Letter: Stand with local activists in bid to end gun violence
On behalf of the Four Freedoms Coalition Executive Committee, let me commend The Berkshire Eagle for the upcoming panel Wednesday on "Gun Violence, School Shootings and Solutions."
The breadth and depth of your presenting panel warrants our respect. The shared wisdom of both students and educators from the public and private sectors is essential. The inclusion of those with firearms training will help keep the conversation grounded in facts. And the vigorous participation of the recent student walk-out organizers — Bryanna McKearney, Abby Moody and Makailey Cookis — will force us to see the human faces of our children that we have all too often sacrificed to the gun lobby.
The Four Freedoms Coalition is proud to stand with our rising local activists. With hundreds of thousands of other Americans who support common sense gun control, we encourage all people of good will to honor Wednesday's school walkout — and then join the Eagle's forum. America is ready to change: the carnage in Florida became our tipping point compelling youth to call us into a revival of our collective conscience.
As we renew a more perfect union, however, let us take time to hear the voices of other young activists, too. For the past five years, hundreds of African American youth have put their lives on the live in the Black Lives Matter movement. Their commitment and insights into our shared safety are as vital to making America great again as those who will gather on Wednesday. In fact, this moment has the potential to bring all people — black, white, Latino, Asian and First Nations — together for the common good.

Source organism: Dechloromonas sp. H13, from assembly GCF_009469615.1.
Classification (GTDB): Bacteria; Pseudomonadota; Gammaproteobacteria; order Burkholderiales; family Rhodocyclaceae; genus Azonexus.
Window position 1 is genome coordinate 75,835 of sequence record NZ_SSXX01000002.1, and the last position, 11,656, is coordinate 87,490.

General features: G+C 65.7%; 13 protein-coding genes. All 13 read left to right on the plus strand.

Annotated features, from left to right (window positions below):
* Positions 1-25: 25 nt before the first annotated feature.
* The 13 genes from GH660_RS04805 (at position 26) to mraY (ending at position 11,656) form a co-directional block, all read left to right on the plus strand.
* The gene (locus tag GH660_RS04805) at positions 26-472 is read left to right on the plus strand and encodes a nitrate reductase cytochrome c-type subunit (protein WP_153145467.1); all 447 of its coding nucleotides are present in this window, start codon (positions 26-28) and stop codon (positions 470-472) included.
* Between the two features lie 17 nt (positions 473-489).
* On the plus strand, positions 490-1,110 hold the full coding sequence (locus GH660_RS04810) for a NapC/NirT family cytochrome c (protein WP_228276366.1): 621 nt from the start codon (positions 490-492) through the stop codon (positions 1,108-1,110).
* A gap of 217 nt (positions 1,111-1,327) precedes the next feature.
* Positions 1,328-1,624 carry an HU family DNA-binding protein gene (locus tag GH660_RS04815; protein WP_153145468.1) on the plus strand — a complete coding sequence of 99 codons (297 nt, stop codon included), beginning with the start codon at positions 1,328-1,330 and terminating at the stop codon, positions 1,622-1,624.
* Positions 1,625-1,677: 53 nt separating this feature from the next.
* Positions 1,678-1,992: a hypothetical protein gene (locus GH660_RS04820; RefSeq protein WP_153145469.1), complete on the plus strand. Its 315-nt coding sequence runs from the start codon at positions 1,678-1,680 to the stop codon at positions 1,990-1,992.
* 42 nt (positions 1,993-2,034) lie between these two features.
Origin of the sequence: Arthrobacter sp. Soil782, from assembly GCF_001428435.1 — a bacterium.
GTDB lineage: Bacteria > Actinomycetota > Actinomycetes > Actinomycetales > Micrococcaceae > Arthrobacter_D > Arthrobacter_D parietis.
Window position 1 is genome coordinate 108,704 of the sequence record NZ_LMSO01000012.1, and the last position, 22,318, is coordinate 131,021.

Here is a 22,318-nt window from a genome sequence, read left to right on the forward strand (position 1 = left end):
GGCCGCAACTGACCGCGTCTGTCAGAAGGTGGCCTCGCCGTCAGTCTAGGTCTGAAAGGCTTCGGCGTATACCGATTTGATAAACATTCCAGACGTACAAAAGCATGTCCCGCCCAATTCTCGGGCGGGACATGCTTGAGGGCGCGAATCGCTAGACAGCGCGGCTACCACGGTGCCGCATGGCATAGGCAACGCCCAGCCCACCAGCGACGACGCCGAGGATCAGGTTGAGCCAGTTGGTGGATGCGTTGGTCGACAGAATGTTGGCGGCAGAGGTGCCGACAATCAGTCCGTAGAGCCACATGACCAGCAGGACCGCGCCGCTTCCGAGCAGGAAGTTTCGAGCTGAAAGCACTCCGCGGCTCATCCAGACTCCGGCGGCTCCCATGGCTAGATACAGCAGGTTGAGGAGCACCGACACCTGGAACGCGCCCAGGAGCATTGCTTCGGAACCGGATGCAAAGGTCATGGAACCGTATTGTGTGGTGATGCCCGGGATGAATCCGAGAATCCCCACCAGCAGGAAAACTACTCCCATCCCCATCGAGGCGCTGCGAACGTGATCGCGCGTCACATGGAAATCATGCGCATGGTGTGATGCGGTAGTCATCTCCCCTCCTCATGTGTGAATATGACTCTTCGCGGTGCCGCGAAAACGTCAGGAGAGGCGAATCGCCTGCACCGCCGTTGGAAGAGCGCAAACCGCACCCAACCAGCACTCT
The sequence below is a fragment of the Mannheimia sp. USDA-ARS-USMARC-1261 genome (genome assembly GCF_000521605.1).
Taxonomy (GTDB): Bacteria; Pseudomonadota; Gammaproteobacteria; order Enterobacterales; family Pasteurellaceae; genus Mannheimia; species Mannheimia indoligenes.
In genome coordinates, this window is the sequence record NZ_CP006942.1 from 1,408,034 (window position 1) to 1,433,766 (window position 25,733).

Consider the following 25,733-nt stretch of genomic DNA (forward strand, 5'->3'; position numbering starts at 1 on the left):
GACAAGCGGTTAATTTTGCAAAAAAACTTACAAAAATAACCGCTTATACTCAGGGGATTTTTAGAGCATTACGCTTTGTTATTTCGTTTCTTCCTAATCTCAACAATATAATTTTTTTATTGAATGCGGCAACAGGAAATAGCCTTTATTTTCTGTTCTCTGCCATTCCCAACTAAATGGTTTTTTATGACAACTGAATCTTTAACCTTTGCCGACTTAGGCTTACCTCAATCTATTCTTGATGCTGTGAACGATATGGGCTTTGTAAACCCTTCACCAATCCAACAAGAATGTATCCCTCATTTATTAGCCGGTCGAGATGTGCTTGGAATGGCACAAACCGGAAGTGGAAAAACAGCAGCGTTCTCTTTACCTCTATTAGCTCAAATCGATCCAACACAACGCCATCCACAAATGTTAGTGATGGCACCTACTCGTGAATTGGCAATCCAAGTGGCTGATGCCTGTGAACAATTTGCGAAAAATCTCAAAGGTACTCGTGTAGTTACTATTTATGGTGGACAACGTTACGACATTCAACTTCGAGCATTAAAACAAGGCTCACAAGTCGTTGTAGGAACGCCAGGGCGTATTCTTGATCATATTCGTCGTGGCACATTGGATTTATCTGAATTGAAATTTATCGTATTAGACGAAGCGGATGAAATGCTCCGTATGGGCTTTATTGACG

Oprah Winfrey recently said that the young students in Florida "reminded her of the Freedom Riders of the '60s who cried `We've had enough and our voices shall be heard!'" Dahleen Glanton, a reporter for the Chicago Tribune, added the historical context necessary to complete Ms. Winfrey's comment: "The Freedom Riders who went to Mississippi during the civil rights movement to register blacks to vote, included lots of white students from the North whose rights never had been violated. But they fought on behalf of African-Americans in the South anyway, because they understood that our country could not thrive with one set of protections for one race and another set of rules for another."
Now is our time to go and do likewise: "deep in my heart, I do believe that we shall overcome someday."
The Rev. Dr. James Lumsden,
The author writes for the Four Freedoms Executive Committee.
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